When the alarm was sounded, several families including at least 2 of Mary White Rowlandson's sisters' families, (10-12 men, the rest women and children totally at least 42 people) fled to the Rowlandsons. The garrison was guarded from the front and on two sides but not in the rear. Two hours of furious fighting ensued, with the Indians trying to set fire to the building. They finally succeeded setting fire to the rear where they were protected from gunfire from within. Anyone trying to escape the burning house was shot by the Indians.
Some twelve were killed--shot, stabbed with spears or hit with with hatchets--then stripped of their clothing. Among the dead defenders was Ensign John Divoll and his 11 year old son, John Jr.
When all but one of the men were killed, the Indians stopped the attack and rushed to plunder then burn the houses, drive off the livestock, and take prisoners--some twenty women and children from the Rowlandson house. The cries of victims --mostly men--from other burning houses and torture added to the horror of the scene. The women and children--at least those strong enough to survive, were taken into captivity and held for ransom. Many died along the way. Among those taken captive were Hannah Divoll and 3 of her children, Josiah-6, Hannah-, and William-3 and Hannah's sister Mary and several of her children. Josiah died in captivity, but the other 3 Divolls were finally ransomed.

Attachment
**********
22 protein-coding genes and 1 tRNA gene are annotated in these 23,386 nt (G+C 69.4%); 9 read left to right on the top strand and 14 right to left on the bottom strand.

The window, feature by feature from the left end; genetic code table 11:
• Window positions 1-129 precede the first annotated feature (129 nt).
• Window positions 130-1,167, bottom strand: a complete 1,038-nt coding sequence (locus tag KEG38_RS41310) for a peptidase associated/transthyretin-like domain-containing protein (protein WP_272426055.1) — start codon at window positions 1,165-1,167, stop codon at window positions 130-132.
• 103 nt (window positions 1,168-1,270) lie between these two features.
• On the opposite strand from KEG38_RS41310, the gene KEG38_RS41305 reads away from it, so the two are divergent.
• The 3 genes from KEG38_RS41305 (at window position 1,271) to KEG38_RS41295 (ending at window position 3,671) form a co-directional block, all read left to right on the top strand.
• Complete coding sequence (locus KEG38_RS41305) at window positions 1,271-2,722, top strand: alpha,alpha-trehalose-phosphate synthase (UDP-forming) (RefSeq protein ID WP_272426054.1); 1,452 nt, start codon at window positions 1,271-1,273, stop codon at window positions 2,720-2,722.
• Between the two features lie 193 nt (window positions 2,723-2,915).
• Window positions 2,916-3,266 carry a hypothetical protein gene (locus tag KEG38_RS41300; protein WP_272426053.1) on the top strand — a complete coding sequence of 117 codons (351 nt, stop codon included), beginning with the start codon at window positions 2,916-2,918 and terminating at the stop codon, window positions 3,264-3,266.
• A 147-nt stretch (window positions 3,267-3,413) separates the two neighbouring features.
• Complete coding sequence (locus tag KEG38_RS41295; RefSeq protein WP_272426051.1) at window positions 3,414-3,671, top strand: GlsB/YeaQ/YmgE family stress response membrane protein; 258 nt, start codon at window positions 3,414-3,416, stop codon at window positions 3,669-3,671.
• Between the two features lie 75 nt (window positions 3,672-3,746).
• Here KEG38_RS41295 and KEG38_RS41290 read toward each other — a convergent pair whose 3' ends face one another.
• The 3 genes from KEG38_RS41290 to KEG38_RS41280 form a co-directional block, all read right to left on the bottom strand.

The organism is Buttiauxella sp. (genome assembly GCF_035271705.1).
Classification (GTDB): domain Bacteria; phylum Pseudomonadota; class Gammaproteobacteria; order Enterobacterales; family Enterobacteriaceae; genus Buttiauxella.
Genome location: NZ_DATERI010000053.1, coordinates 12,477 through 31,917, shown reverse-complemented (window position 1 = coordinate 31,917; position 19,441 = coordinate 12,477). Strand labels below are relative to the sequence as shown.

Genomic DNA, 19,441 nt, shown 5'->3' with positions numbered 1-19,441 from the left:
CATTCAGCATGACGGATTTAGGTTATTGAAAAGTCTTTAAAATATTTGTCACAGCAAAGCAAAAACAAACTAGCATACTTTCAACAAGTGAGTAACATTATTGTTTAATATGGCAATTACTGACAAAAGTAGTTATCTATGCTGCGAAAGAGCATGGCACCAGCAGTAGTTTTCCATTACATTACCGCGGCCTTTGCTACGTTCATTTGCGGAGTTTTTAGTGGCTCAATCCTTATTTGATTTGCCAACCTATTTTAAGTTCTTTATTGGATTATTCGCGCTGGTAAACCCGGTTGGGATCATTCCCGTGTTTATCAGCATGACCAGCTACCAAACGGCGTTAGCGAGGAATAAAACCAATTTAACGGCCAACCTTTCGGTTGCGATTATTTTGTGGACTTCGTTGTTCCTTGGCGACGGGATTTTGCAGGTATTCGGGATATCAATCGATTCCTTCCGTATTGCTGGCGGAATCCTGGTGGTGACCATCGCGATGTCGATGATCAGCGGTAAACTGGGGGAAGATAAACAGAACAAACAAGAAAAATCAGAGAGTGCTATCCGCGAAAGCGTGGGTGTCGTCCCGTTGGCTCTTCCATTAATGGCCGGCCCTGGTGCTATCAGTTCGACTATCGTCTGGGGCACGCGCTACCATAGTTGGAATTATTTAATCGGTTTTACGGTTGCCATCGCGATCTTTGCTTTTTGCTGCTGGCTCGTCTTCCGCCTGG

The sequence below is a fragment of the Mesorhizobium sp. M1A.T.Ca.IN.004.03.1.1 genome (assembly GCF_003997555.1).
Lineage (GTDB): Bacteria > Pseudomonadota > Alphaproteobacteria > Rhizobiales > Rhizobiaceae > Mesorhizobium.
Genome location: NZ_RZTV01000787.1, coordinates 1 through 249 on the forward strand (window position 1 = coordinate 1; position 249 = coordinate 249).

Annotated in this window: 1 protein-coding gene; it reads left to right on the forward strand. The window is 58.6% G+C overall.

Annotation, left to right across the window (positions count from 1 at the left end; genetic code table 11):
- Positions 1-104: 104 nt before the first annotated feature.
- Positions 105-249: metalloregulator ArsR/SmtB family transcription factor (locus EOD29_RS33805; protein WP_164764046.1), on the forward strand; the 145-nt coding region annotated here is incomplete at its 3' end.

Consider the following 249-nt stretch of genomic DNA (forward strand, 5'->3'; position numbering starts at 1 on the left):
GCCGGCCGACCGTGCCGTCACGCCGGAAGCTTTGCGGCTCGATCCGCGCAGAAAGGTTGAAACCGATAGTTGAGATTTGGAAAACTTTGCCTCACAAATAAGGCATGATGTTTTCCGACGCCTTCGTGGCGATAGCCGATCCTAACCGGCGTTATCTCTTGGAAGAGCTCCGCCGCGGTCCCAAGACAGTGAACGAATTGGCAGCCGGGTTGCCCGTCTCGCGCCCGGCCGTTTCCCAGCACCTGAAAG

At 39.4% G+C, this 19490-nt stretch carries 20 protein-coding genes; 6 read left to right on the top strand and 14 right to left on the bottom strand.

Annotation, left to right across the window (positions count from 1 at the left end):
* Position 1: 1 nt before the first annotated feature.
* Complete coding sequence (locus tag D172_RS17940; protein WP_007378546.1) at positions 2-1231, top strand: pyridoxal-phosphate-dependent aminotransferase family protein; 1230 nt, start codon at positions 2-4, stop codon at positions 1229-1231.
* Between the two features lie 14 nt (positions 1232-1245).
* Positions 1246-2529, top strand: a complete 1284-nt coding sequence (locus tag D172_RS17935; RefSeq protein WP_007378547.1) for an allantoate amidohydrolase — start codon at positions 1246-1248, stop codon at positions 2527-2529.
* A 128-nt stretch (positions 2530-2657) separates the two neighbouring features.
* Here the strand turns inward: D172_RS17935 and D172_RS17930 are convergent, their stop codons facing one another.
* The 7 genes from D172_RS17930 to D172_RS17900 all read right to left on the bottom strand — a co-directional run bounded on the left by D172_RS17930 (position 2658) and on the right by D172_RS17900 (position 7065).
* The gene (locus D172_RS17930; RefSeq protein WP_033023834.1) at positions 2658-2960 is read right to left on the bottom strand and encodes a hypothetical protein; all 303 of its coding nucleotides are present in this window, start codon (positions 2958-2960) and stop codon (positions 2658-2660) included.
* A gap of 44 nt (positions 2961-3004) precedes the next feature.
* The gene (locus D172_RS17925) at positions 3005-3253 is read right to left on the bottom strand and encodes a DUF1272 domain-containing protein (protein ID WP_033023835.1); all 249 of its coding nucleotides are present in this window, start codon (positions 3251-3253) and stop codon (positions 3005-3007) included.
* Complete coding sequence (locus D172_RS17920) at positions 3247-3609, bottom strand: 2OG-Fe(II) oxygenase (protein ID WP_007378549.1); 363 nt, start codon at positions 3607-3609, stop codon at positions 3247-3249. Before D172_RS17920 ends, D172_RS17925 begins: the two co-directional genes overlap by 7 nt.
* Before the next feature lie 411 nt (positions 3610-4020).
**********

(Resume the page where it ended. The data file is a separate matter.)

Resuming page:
After the attack, the settlement was abandoned as survivors sought refuge in other towns. Years later the town would be rebuilt by former settlers and newcomers alike including William Divoll, the son of Hannah and John.
Thus John was killed, heroically trying to defend his family, friends and neighbors."
=== Source ===
Henry S. Nourse, ''Early Records of Lancaster Massachusetts 1643-1725''(Lancaster 1884); also ''Birth, Marriage and Death Register and Church Records and Epitaphs of Lancaster, MA: 1643-1850'' (Lancaster 1890) Dowload at https://books.google.com/books/about/The_Birth_Marriage_and_Death_Register_Ch.html?id=3A_SHqQ7kMEC&hl=en
Rev. Agijah P. Marvin, ''History of the Town of Lancaster, MA'' (Lancaster: 1879) pp 107-108. Download at https://books.google.com/books/about/History_of_the_Town_of_Lancaster_Massach.html?id=nX1BAAAAYAAJ
Almira Larkin White, ''Descendants of John White'' (1900) V1:24
Marriage of John & Hannah White Divol and Death Date of Joane (West) White
Divoll deaths in Indian raid Lancaster Town Records p16
Lancster MA records-Divol & Whitcomb
Keyes, Elias (230), eldest sone of James and grandson of Elias of Sudbury, Mass, married Keziah Brigham, at Marlboro, Dec. 13, 1718, and was one of 16 ofunders of the church in Shrewsbury, Mass. About 1742 or 3, he removed to new Marlboro, Mass, and was dismissed to the church in that place from the one in Shrewsbury. Elias (probably 230), died Feb 27, 1756.
[from "Genealogy, Robert keyes of Watertown, Mass., 1633, Solomon Keyes of Newbury and Chelmsford, Mass., 1653, and their Descendants" p. 20]
Revised: November 26, 2016